Tree of Life symbolism is present in several LDS temples, starting with the Kirtland temple. The design shown below was carved into the keystone above the second floor’s eastern pulpits. It is a stylized depiction of the palmette (a decorative art motif resembling a palm tree’s leaves) drawn from Greek art known as the anthemion. “The anthemion is the most important and most beautiful of all Greek ornament motives. Its origin can be clearly traced back through Phoenician and Assyrian forms to the Egyptian lotus and lotus-palmette” (A. D. F. Hamblin, A History of Ornament Ancient and Medieval [New York: The Century Co., 1916], 104). The lotus was associated with the Tree of Life in Egyptian mythology and stood as a symbol of rebirth and regeneration and the palm tree was also associated with the Tree of Life in Mediterranean cultures of the past. On example was that the walls Solomon’s temple were decorated with “carved figures of cherubims and palm trees and open flowers, within and without” (1 Kings 6:29), and another was and is the Hosanna shout, which is associated with palm branches (see John 12:13, Revelation 7:9-10, D&C 109:76). Likewise, the doors to the Salt Lake temple have palmette designs engraved on them.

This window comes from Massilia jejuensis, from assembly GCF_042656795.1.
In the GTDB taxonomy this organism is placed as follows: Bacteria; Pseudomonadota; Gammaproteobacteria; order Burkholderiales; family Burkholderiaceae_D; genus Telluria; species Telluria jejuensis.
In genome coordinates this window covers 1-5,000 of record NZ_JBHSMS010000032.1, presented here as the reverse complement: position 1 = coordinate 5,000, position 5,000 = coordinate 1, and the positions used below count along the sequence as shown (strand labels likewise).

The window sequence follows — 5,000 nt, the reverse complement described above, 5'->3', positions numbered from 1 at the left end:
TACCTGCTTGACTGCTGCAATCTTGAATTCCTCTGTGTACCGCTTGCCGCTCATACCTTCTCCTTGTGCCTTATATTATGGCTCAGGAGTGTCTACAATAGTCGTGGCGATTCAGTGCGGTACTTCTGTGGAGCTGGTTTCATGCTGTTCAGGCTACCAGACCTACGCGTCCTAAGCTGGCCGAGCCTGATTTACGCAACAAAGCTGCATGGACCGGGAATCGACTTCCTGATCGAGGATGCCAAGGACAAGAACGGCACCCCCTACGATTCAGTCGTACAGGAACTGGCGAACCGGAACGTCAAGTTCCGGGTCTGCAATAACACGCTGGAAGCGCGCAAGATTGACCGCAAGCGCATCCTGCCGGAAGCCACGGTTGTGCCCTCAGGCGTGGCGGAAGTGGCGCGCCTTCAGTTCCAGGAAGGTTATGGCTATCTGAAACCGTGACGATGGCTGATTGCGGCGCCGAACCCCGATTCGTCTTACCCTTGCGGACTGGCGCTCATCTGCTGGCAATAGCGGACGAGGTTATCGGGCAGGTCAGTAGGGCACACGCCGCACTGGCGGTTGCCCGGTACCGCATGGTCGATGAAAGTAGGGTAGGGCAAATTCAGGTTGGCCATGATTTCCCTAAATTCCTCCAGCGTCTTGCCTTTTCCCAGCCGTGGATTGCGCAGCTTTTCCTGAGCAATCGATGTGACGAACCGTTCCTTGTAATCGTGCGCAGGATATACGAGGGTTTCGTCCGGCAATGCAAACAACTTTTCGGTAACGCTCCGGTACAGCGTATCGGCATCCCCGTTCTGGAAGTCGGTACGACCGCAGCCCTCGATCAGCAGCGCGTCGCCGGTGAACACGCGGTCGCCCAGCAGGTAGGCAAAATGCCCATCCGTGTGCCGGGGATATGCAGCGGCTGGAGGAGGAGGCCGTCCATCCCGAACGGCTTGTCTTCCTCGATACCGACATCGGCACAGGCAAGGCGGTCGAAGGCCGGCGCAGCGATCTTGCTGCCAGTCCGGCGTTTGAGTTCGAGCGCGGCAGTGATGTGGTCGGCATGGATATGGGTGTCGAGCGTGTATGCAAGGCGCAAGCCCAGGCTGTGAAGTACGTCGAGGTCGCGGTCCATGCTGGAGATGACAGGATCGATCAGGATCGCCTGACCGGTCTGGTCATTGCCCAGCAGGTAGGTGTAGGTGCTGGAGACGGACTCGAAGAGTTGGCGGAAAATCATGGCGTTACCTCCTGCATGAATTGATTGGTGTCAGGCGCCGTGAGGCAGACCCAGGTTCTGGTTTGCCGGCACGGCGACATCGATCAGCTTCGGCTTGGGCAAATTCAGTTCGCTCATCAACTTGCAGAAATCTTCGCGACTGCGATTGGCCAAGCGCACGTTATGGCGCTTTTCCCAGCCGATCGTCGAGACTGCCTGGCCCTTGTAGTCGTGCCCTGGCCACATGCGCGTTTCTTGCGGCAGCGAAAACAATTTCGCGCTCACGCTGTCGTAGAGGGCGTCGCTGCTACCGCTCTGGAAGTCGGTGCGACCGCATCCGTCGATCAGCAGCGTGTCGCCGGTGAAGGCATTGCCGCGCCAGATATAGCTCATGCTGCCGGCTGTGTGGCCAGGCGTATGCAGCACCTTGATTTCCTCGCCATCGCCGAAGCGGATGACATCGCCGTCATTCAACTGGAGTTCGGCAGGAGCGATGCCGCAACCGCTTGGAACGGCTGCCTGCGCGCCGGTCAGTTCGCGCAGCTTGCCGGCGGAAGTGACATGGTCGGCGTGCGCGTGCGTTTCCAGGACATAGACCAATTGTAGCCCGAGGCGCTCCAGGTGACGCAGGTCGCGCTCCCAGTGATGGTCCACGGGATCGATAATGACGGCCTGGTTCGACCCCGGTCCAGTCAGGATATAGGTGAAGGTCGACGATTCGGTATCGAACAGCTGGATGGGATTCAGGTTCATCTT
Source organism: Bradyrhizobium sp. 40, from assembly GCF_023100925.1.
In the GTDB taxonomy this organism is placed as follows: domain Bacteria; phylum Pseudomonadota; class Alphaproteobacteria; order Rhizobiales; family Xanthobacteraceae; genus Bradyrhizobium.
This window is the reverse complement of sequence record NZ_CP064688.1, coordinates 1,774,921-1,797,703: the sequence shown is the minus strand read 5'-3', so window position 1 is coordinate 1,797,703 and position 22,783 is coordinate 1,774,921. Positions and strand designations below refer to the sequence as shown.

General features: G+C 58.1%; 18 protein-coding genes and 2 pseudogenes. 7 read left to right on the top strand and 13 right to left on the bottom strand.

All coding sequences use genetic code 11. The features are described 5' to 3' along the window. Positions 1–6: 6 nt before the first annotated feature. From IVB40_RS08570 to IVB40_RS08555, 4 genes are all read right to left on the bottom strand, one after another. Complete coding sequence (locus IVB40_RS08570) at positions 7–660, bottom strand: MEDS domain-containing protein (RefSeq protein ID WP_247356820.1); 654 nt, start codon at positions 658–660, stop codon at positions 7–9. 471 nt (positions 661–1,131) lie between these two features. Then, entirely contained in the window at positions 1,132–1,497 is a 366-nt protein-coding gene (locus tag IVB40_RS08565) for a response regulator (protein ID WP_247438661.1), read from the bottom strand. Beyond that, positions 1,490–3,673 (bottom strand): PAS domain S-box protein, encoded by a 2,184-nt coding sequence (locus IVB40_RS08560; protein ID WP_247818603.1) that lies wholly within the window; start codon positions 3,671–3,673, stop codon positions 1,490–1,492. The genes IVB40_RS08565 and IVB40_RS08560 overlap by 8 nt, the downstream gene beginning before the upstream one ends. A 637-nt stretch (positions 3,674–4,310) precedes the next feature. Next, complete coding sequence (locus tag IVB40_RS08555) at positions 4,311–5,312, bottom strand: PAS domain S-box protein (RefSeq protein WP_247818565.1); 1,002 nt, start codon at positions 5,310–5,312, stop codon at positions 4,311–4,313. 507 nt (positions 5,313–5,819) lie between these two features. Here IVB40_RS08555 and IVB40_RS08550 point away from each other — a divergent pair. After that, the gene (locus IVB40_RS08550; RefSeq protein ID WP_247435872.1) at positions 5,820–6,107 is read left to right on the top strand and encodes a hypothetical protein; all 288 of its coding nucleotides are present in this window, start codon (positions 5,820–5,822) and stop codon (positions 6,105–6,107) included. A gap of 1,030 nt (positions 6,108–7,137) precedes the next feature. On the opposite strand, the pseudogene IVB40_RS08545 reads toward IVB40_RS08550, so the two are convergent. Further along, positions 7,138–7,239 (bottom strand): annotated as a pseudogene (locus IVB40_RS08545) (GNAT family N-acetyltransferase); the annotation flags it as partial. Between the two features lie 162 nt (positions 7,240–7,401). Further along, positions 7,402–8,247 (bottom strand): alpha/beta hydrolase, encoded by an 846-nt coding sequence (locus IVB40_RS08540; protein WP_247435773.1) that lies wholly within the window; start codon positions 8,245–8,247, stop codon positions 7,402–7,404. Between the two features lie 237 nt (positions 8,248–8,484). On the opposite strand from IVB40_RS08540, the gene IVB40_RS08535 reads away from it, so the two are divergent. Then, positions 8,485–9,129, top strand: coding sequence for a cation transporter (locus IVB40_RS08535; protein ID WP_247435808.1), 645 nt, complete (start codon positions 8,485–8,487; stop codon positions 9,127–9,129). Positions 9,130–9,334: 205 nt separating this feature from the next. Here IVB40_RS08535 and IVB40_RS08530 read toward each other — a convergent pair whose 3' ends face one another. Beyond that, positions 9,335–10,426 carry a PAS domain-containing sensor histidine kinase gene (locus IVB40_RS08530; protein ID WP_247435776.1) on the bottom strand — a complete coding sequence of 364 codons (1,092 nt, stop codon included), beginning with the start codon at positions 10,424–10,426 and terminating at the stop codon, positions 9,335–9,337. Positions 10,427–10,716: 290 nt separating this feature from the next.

Palmettes in the Kirtland temple and on the Salt Lake Temple.